And the fact is, so far as it goes, Java generics are (ugh) useful. Useful solely as a Java compiler trick, perhaps, and far more verbose than we'd prefer, but useful nonetheless. Using them is about as exciting as using a new hammer, but they can at least get the job done.

There, I've made the obligatory "generics don't completely suck" disclaimer, and I'll be the first one to tell you, I just live with the warnings when I write Java code. Possibly that's because I don't worry too much about type-safe collections in my code, but I know lots of other programmers (particularly those on teams where the team composition isn't perhaps as strong as they'd like it to be) who do, and thus take the extra time to write their code to be generics-friendly and thus warning-free.

The mere fact that we have to work at it to create code that is "generics-friendly" is part of the problem here. For all those who came from C++ years ago, you'll know what I mean when I say that "Java generics are the new C++ const": Writing const-correct code was always a Good Thing To Do, it's just that it was also just such a Damn Hard Thing To Do. Which meant that nobody did it.

Languages should enable you to fall into the pit of success. That's the heart of the Principle of Least Surprise, even if it's not always said that way. (I'm not sure that C# 3 does this, time will tell. I'm reasonably certain that Ruby doesn't, despite the repeated insistence of Ruby advocates, many of whom I deeply respect. I'm nervous that Scala and F# will fall into this same trap, owing to their unusual syntax in places. It will be fun to see how ActionScript 3 turns out.)

Here's a thought: Let's leave Java where it is, and just start creating new JVM languages that cater to specific needs. You can call them Java, too, if you like. Or something else, like Scala or Clojure or Groovy or JRuby or CJ or whatever suits your fancy. Since everybody compiles down to JVM bytecode, it's all really academic--they're all Java, in some fundamental way. Which means that Java can thus rest easy, knowing that it fought the good fight, and that others equally capable are carrying on the tradition of JVM programming.

Eckel makes a good point:

Arguably one of the best features of C is that it hasn't changed at all for decades.

... which completely ignores some of the changes that were proposed and accepted for the C99 standard, but we'll leave that alone for now. The point is, the core C language now is the same core C language that I learned back in my high school days, and most, if not all, C code from even that far back will still compile under today's compilers. (Granted, there's likely to be a ton of warnings if you're using old "K-and-R" C, but the code will still compile.)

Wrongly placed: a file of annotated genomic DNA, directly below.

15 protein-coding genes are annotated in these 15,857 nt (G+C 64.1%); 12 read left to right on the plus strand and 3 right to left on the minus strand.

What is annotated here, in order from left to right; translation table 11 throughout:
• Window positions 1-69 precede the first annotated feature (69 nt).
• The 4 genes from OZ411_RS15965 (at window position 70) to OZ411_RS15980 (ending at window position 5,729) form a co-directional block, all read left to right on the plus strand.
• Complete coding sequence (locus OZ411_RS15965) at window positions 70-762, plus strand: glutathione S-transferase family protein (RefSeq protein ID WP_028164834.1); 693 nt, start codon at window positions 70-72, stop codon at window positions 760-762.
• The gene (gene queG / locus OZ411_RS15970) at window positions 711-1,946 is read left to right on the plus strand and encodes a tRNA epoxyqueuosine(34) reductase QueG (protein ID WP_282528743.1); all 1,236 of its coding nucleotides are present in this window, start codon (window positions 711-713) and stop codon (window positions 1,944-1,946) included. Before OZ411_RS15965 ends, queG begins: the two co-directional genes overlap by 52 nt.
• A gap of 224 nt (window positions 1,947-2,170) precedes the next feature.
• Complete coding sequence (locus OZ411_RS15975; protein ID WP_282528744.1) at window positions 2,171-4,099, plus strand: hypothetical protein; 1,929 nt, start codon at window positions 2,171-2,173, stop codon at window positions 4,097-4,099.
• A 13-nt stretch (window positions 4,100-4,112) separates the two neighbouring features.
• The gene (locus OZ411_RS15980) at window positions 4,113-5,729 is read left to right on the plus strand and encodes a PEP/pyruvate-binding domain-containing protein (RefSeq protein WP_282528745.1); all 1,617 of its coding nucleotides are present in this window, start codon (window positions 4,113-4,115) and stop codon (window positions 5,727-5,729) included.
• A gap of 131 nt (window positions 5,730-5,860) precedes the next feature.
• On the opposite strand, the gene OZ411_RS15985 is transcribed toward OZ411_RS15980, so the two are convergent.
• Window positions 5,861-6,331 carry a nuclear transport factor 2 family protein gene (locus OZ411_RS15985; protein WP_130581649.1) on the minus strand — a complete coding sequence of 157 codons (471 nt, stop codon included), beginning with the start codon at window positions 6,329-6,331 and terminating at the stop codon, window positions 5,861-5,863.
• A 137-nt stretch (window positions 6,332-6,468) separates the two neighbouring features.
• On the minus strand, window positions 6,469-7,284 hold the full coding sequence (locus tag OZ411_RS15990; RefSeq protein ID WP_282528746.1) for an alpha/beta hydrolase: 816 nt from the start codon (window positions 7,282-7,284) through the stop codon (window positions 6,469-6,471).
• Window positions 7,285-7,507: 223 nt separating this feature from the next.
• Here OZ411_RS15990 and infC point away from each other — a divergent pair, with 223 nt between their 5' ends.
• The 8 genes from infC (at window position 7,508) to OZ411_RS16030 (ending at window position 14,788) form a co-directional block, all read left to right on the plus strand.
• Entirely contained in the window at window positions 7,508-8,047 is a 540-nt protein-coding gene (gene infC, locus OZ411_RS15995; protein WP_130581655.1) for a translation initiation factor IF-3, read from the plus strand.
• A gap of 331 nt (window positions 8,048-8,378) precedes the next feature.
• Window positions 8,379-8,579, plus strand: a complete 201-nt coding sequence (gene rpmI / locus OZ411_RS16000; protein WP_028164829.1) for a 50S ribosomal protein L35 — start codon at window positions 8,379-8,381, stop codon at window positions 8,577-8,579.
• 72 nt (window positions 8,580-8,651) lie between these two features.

What about evolution, though? Don't languages need to evolve in order to stay relevant?

Consider the C case: C++ came along, made a whole bunch of changes to the language, but went zooming off in its own direction, to the point where a standards-compliant C++ compiler won't compile even relatively recent C code.

And how many people have complained about that?

By the way, if you're a C/C++ programmer and you haven't looked at D, you're about to get leaped on the evolutionary ladder again. Just an FYI.

As a matter of fact, if you're a Java or .NET programmer, you'd be well-advised to take a look at D, too. It's one of the more interesting native-compilation languages I've seen in a while, and yet arguably it's just what a C++ compiler author would come up with after studying Java and C# for a while (which, as far as I can tell, is exactly what happened). And because D can essentially mimic C bindings for dynamic libraries, it means that a Java guy can now write a JNI DLL in a garbage-collected language that (mostly) does away with pointer arithmetic for most of its work... just as Java did.

Heck, I'd love to see a D-for-the-JVM variant. And D-for-the-CLR, while we're at it. Just for fun.

Let's do this: somebody take the old, pre-Java5 javac source, and release it as "JWH" (short for Java Work Horse), and maintain it as a separate branch of the Java compiler. Then we can hack on the new Java5 language for years, maybe call it "JWNFF" (short for Java With New-Fangled Features), and everybody can get back to work without complaints.

Well, at least those who want to go back to work can do so; there'll always be people who'd rather complain than Get Stuff Done. *shrug*

Now, on the other hand, let's talk about the JVM, and specifically what needs to change there if the JVM platform is to be the workhorse of the 21st century like it was for the latter half of the last decade of the 20th....

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Last modified 15 January 2008